Another mahika kai species particularly valued in the south is kanakana or lamprey. Kanakana are an unusual and ancient fish – they look a bit like eels, are boneless (instead having cartilage like sharks), and have been around for over 360 million years – this means they have survived four mass extinctions and existed at the same time as dinosaurs! Kanakana are diadromous, meaning they live in freshwater and saltwater at different stages in their life cycle. The kanakana below has just returned to freshwater after about 4 years at sea, and if you look carefully you’ll see it has electric blue racing stripes – this is the time to harvest them as they are at their most delicious!
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Dr Michael Stevens is a Ngāi Tahu historian currently working for Aukaha on the development of a Ngāi Tahu cultural narrative for Dunedin city. He is one of several people contributing to this project that is compiling Ngāi Tahu associations across the city before and since its British colonial settlement, which began in 1848. Aukaha is undertaking…Read More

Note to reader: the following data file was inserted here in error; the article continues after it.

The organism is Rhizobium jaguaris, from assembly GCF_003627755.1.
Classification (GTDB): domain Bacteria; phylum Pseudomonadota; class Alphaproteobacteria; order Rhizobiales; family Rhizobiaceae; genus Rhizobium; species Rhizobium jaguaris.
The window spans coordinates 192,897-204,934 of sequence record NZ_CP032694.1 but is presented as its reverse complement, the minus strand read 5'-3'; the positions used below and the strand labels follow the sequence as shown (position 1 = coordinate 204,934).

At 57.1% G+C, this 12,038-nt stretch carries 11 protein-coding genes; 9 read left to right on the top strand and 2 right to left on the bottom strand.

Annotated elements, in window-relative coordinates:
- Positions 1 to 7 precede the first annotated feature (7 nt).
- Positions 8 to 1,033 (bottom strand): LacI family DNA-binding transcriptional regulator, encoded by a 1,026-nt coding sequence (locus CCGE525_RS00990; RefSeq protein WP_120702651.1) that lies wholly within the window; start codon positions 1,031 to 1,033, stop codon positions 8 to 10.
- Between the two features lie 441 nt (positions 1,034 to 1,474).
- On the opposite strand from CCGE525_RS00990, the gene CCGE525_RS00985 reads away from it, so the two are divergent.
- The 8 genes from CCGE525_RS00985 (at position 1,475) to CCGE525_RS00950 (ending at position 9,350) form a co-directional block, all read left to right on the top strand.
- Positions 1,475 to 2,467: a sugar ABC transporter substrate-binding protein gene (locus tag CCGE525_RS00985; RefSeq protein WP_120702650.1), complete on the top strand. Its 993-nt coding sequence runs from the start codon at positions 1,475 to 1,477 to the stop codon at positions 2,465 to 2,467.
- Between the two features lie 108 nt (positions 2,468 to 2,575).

Last year Aukaha signed a contract with MSD for a Managed Apprenticeship Trust Plan in Otago. The plan is part of the wider philosophy of Aukaha and our partners to build human capital, whānau wealth creation and a strong economy. Aukaha will lead an integrated system that supports and connects Māori and Pacifica to jobs…Read More
The Ministry for Education is encouraging schools to more consistently recognise the history and ongoing presence of mana whenua. A key way of doing this is through the development of cultural narratives when a school site is being developed or significantly renovated. This was a core element of the Christchurch school rebuild process, in which relevant…Read More
The Annual General Meeting of Aukaha (1997) Limited is being held on Tuesday 27th November 2018 at 5.30pm. The Annual Report will be available at the meeting.
If you would like a copy of the Agenda please email your request to - firstname.lastname@example.org